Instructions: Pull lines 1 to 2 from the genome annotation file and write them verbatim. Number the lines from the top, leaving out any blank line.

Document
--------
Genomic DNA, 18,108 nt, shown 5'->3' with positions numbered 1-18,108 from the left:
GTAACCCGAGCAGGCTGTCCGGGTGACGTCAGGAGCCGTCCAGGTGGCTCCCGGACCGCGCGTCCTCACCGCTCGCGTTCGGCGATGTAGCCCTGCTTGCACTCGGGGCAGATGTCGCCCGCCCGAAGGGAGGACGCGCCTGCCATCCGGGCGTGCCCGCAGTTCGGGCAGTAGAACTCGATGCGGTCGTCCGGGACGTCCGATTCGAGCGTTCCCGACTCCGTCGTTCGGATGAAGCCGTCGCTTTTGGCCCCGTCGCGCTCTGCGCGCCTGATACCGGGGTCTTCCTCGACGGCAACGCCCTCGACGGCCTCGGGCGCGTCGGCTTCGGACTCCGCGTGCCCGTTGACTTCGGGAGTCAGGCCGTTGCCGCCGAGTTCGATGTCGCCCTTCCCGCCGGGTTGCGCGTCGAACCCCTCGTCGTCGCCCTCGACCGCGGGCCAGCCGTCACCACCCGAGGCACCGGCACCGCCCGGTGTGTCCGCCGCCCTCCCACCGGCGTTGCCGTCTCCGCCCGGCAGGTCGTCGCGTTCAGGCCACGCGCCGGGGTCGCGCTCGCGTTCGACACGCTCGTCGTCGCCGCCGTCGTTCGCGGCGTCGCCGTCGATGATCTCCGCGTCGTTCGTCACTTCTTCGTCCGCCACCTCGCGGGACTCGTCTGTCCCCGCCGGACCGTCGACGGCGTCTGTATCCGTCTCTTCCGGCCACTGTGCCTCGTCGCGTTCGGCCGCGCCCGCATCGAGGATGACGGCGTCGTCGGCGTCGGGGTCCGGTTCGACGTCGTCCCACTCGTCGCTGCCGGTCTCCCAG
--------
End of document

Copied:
Genomic DNA, 18,108 nt, shown 5'->3' with positions numbered 1-18,108 from the left:
GTAACCCGAGCAGGCTGTCCGGGTGACGTCAGGAGCCGTCCAGGTGGCTCCCGGACCGCGCGTCCTCACCGCTCGCGTTCGGCGATGTAGCCCTGCTTGCACTCGGGGCAGATGTCGCCCGCCCGAAGGGAGGACGCGCCTGCCATCCGGGCGTGCCCGCAGTTCGGGCAGTAGAACTCGATGCGGTCGTCCGGGACGTCCGATTCGAGCGTTCCCGACTCCGTCGTTCGGATGAAGCCGTCGCTTTTGGCCCCGTCGCGCTCTGCGCGCCTGATACCGGGGTCTTCCTCGACGGCAACGCCCTCGACGGCCTCGGGCGCGTCGGCTTCGGACTCCGCGTGCCCGTTGACTTCGGGAGTCAGGCCGTTGCCGCCGAGTTCGATGTCGCCCTTCCCGCCGGGTTGCGCGTCGAACCCCTCGTCGTCGCCCTCGACCGCGGGCCAGCCGTCACCACCCGAGGCACCGGCACCGCCCGGTGTGTCCGCCGCCCTCCCACCGGCGTTGCCGTCTCCGCCCGGCAGGTCGTCGCGTTCAGGCCACGCGCCGGGGTCGCGCTCGCGTTCGACACGCTCGTCGTCGCCGCCGTCGTTCGCGGCGTCGCCGTCGATGATCTCCGCGTCGTTCGTCACTTCTTCGTCCGCCACCTCGCGGGACTCGTCTGTCCCCGCCGGACCGTCGACGGCGTCTGTATCCGTCTCTTCCGGCCACTGTGCCTCGTCGCGTTCGGCCGCGCCCGCATCGAGGATGACGGCGTCGTCGGCGTCGGGGTCCGGTTCGACGTCGTCCCACTCGTCGCTGCCGGTCTCCCAG